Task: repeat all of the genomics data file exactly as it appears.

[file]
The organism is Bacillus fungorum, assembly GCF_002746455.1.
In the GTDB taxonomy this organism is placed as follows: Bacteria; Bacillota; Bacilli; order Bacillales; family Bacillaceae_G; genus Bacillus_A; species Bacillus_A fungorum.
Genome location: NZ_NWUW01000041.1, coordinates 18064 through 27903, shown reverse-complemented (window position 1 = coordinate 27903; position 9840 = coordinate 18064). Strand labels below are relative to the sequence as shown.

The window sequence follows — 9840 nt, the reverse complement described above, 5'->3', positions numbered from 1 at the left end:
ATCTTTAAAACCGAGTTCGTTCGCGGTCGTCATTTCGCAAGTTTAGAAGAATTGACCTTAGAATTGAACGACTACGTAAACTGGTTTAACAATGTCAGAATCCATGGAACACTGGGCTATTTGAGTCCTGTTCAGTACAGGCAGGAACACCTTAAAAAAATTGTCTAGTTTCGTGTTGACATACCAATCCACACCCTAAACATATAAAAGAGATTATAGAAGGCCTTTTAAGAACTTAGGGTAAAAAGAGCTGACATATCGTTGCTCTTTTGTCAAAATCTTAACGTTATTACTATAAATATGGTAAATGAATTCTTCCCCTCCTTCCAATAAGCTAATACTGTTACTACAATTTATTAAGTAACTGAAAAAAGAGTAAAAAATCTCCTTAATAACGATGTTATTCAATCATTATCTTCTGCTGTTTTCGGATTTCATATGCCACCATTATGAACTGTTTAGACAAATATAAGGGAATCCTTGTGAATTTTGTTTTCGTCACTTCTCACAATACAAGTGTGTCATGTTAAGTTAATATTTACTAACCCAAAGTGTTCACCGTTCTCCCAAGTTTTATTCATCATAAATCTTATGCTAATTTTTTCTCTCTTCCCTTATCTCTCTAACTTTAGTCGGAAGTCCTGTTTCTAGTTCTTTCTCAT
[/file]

The organism is Bacillus fungorum, assembly GCF_002746455.1.
In the GTDB taxonomy this organism is placed as follows: Bacteria; Bacillota; Bacilli; order Bacillales; family Bacillaceae_G; genus Bacillus_A; species Bacillus_A fungorum.
Genome location: NZ_NWUW01000041.1, coordinates 18064 through 27903, shown reverse-complemented (window position 1 = coordinate 27903; position 9840 = coordinate 18064). Strand labels below are relative to the sequence as shown.

The window sequence follows — 9840 nt, the reverse complement described above, 5'->3', positions numbered from 1 at the left end:
ATCTTTAAAACCGAGTTCGTTCGCGGTCGTCATTTCGCAAGTTTAGAAGAATTGACCTTAGAATTGAACGACTACGTAAACTGGTTTAACAATGTCAGAATCCATGGAACACTGGGCTATTTGAGTCCTGTTCAGTACAGGCAGGAACACCTTAAAAAAATTGTCTAGTTTCGTGTTGACATACCAATCCACACCCTAAACATATAAAAGAGATTATAGAAGGCCTTTTAAGAACTTAGGGTAAAAAGAGCTGACATATCGTTGCTCTTTTGTCAAAATCTTAACGTTATTACTATAAATATGGTAAATGAATTCTTCCCCTCCTTCCAATAAGCTAATACTGTTACTACAATTTATTAAGTAACTGAAAAAAGAGTAAAAAATCTCCTTAATAACGATGTTATTCAATCATTATCTTCTGCTGTTTTCGGATTTCATATGCCACCATTATGAACTGTTTAGACAAATATAAGGGAATCCTTGTGAATTTTGTTTTCGTCACTTCTCACAATACAAGTGTGTCATGTTAAGTTAATATTTACTAACCCAAAGTGTTCACCGTTCTCCCAAGTTTTATTCATCATAAATCTTATGCTAATTTTTTCTCTCTTCCCTTATCTCTCTAACTTTAGTCGGAAGTCCTGTTTCTAGTTCTTTCTCAT